At least six people have died and 2,457 have been infected in Myanmar since the start of the month amid an outbreak of a new omicron variant of COVID-19, the junta’s Ministry of Health announced Thursday.
The ministry announced the numbers for the two weeks ending Sept. 14, noting that 384 infections and one death had been recorded on Wednesday alone.
Charity groups told RFA Burmese that the ministry’s announcement was based only on the number of patients who were treated at junta-run hospitals, suggesting that the actual number of infections is much higher.
A doctor who runs a private clinic in Myanmar’s commercial capital Yangon said that most patients who come seeking treatment exhibit signs of COVID-19, even if they aren’t being included in the junta’s official count of infections.
“There are fewer people wearing masks these days. Many shops have reopened and more people are going to bars and cafes,” he said, speaking on condition of anonymity.
“Additionally, many people who need cooking oil stand in long lines at charity centers without any regard to rules of social distancing, so COVID is making a comeback.”
The doctor told RFA that because the genetics of the disease have changed with the new variant, symptoms such as loss of smell and low oxygen levels have become less obvious.
“But the rate of infection is increasing,” he said. “When we perform tests on patients, we find it in nearly all of them.”
He predicted that the number of infections will only increase in the country unless measures are put into place to prevent transmission.
A resident of Yangon, who also declined to be named, said that the junta’s mismanagement of the economy has left people more concerned with ensuring that they have enough food to eat than the risks associated with the disease.
“People are not very careful about COVID at present. They are working hard to obtain their daily sustenance, so COVID is enjoying a resurgence,” he said.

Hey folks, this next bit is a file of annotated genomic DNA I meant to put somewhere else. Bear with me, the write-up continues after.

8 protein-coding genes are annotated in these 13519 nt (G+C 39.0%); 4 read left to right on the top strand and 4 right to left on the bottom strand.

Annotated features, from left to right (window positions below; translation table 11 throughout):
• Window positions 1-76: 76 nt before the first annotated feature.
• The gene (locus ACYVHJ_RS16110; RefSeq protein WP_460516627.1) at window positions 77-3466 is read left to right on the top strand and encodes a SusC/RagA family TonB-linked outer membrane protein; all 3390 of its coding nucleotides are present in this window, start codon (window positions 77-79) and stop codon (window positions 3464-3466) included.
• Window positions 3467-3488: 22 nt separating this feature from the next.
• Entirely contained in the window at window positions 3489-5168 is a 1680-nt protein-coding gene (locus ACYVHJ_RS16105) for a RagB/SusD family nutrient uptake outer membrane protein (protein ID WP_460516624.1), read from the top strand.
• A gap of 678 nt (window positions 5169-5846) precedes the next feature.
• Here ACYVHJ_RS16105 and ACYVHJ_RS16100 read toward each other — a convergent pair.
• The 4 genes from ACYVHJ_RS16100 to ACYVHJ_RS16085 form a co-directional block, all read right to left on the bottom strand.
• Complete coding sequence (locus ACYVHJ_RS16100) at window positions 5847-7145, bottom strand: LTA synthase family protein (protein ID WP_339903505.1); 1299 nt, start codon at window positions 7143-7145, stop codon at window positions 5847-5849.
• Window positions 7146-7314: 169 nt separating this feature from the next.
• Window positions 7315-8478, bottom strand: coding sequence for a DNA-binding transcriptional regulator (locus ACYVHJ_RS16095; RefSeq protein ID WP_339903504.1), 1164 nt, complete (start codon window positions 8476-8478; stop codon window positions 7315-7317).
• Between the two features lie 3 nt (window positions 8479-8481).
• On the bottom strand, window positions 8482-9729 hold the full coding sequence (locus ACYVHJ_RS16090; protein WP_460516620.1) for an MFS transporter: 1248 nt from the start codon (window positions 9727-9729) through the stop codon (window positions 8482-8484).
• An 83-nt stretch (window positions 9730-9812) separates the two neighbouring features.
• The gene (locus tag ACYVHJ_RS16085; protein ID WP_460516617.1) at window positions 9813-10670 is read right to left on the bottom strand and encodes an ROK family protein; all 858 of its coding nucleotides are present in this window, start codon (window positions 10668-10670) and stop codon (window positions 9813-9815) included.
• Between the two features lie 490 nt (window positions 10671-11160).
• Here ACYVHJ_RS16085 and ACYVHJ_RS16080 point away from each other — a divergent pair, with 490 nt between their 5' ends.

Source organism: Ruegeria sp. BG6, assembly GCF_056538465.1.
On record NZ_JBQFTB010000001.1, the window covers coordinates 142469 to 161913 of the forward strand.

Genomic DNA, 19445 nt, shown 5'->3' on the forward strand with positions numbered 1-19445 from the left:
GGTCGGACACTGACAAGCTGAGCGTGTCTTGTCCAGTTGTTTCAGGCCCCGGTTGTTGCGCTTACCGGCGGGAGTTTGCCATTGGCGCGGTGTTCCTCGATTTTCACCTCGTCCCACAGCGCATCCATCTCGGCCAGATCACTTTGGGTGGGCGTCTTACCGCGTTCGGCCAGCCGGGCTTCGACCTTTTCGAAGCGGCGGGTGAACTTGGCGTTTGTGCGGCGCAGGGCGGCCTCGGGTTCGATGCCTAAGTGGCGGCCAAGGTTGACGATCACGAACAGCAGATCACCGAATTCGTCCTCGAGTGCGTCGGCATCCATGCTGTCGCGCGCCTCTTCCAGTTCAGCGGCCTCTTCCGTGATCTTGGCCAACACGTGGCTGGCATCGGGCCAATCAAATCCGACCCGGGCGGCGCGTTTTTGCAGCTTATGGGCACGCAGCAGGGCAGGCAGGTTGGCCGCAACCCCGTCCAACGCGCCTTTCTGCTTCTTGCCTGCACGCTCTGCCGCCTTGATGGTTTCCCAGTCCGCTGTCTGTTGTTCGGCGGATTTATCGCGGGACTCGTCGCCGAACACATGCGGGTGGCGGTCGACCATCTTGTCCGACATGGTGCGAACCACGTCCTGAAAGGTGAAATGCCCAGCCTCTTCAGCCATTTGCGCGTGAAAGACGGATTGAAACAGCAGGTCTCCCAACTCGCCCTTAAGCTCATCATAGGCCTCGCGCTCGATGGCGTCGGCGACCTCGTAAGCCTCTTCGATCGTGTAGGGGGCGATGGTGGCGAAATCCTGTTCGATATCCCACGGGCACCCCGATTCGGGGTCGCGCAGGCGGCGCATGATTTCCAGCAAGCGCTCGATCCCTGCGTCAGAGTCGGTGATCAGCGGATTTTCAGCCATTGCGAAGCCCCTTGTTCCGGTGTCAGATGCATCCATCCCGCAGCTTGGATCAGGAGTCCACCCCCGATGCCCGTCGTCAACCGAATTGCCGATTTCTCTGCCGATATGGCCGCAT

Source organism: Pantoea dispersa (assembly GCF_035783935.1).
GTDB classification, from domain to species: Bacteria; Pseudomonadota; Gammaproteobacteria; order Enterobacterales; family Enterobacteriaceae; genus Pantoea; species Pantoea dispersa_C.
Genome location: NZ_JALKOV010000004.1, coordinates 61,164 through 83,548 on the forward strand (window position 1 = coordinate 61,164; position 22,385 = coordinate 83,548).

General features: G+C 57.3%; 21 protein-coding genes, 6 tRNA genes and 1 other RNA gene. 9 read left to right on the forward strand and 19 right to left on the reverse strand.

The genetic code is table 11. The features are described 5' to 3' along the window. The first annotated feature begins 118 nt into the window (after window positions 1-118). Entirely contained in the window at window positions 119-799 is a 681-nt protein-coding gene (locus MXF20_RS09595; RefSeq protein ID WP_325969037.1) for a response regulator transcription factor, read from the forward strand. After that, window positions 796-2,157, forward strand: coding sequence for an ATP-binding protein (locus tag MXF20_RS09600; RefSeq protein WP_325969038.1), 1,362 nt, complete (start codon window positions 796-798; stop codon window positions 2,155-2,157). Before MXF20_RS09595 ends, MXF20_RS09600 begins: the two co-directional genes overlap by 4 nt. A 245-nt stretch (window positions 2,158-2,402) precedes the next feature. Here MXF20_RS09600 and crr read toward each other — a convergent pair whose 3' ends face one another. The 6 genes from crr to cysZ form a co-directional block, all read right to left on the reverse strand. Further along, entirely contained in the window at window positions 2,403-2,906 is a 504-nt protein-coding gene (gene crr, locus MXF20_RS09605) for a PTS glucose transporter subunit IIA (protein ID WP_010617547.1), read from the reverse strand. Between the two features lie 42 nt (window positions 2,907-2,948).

“Most people don’t even know they have the virus. They only find out they have it after getting tested. Low income laborers couldn’t care less about COVID, as their priority is finding enough food to eat.”
The Yangon resident called the situation “critical” and suggested that, with the rising cost of medicine due to inflation, the outbreak’s toll is only likely to get worse.
Myanmar was hit with a third wave of the coronavirus shortly after the military seized power in a February coup last year prompting the country’s workers – including its health professionals – to strike as part of a nationwide Civil Disobedience Movement. The shortage of doctors and nurses, as well as a dearth of medicine and equipment, allowed the disease to spread largely unchecked.
This time around, said Khin Maung Tint, the chairman of a Mandalay-based social assistance association, organizations such as his were prepared, having stockpiled medicine and equipment in case of a new outbreak.
“Our main challenge is the rise in petrol prices,” he said. “People are also enduring financial difficulties and so we are currently providing care for free in most cases.”
However, he warned that without help from authorities to curb the outbreak, “we could run out of supplies, and that would be difficult for us.”
On Thursday, the junta’s Information Ministry announced to the media that mass infections had been recorded in several schools and workplaces. It said authorities are “working with relevant departments to enforce COVID prevention.”
Some 80% of infections since the start of the year occurred in patients who had not received vaccinations, the ministry said.
Attempts by RFA to contact junta Ministry of Health spokesperson Than Naing Soe for details on efforts to control the spread of the disease went unanswered Thursday.
A CDM doctor, who asked to be identified by the name Olivia, urged the public to follow simple practices such as wearing masks, washing hands and adhering to social distancing guidelines, which she said would go a long way in helping to combat the outbreak in Myanmar.
“Prices are rising fast — from basic foods to essential medicines,” she said.
“If your health is affected, medical expenses will add a huge burden on your shoulders. So take care now more than ever — even twice as much as the last outbreak.”
To date, 617,739 people have been infected with COVID-19 and 19,444 have died since the pandemic first spread throughout Myanmar in 2020, according to the Ministry of Health. More than 36 million of the country’s 54.4 million people have been vaccinated against the disease.
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